Boatload is a subjective term. So is traction. So is product market fit. And so is successful. So let me try to define them in the way that I think about them. A boatload of cash is more than $20mm of invested capital. A boatload of cash is monthly burn rates of tens of millions of dollars. Traction and product market fit are customers or users buying or using your product in droves. It is the realization that you've found the sweet spot of the market you were going for. And successful is an investment that pays out multiples of the dollars we invested in it. Getting our money back is not successful in my book. Getting three times our money back is good. More than that is great.

Let me say it again. I have never been involved in a successful software-based web service that raised and spent boatloads of money before it found it's sweet spot. But it has happened. The Loudcloud story that Ben lived and tells in the All Things D post is proof that it can happen.

You can also win the lottery. The odds aren't great that you will. But millions of people play it every day. I don't.

The very best investments that I have been involved in established product market fit before raising a lot of money. That's how Geocities did it. That's how Twitter did it. That's how Zynga did it. That's how every single one of my top twenty web investments in my career did it.

Many of them also went on to raise and spend a boatload of money on the way to getting profitable. Not all of them needed to do that. But the thing that is true about every single one of the twenty most successful web software investments I've been involved in is that they had significant user or customer adoption before ramping up hiring and spend.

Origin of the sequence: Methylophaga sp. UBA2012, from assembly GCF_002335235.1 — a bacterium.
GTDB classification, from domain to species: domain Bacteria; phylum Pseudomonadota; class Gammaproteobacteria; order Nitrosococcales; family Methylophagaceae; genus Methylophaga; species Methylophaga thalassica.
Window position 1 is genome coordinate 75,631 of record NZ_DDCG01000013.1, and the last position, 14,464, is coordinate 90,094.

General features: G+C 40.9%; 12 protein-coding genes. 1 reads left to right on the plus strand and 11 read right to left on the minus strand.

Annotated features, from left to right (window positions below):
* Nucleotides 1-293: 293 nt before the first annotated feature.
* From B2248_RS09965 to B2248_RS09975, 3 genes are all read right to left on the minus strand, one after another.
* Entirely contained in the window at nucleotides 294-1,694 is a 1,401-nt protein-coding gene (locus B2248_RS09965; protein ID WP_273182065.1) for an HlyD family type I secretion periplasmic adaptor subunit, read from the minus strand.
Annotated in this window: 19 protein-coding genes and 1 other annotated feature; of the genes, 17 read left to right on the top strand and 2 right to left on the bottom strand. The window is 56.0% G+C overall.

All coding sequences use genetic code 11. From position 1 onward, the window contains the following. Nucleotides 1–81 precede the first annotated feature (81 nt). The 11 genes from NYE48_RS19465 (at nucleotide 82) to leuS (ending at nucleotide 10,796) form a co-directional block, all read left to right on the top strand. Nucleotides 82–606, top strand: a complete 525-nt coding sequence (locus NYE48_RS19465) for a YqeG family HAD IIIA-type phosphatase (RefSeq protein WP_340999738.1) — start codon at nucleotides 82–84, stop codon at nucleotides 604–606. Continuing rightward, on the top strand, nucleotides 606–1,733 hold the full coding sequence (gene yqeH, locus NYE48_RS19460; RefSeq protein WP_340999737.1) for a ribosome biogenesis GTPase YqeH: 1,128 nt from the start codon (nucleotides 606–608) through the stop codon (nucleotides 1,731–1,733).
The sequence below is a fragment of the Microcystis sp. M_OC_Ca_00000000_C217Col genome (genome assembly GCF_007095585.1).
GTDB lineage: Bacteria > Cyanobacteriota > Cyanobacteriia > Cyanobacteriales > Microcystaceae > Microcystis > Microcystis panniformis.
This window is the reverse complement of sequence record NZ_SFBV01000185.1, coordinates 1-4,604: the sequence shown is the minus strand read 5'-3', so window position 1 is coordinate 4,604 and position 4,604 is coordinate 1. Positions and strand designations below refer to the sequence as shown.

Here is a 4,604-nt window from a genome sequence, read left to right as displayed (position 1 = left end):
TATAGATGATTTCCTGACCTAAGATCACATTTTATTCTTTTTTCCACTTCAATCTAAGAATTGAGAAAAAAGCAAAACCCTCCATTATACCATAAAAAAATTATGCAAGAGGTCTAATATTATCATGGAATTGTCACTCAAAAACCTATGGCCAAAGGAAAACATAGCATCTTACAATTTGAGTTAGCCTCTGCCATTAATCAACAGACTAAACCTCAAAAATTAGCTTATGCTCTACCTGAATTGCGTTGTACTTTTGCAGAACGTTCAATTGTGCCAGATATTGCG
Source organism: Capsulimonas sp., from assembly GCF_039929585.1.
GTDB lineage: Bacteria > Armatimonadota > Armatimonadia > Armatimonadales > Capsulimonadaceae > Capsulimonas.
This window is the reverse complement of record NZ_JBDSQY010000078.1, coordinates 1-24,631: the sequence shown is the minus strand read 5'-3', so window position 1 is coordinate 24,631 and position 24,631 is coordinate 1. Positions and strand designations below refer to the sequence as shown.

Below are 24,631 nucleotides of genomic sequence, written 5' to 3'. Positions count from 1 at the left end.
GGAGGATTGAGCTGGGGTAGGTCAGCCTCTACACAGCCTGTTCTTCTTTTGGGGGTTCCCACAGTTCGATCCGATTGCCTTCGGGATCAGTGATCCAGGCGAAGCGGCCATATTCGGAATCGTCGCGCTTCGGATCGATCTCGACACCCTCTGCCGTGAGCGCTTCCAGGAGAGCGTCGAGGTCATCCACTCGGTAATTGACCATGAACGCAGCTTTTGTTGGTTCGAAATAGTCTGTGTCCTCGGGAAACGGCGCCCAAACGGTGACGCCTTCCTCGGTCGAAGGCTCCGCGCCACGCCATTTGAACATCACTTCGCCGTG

I think there are a number of reasons why that is true. Although Loudcloud was able to reinvent itself with hundreds of engineers on the payroll, I think it is very hard to be nimble and quick when you have hundreds (or even dozens) of engineers and other employees. It helps to be lean and agile when you are trying to fit your product to the market. It is also nearly impossible to pull off the kind of funding history that Loudcloud pulled off when you are not successful with your initial product. Ben explains that Loudcloud raised $350mm in four rounds of financing (including an IPO) in the first 15 months of its life. Marc Andreessen and Ben Horowitz can do that. Most of you can not.

All of this said, I think Ben does a service to point out that raising a lot of cash and making a large investment in the business is a big positive. But in my opinion you only want to do that once you are 100% sure and have ample evidence that your product has hit its stride, you've got yourself in the place you want to be in your market, and you can raise the capital without taking much dilution. If all of those boxes are checked yes, then go for it. But please spend it wisely.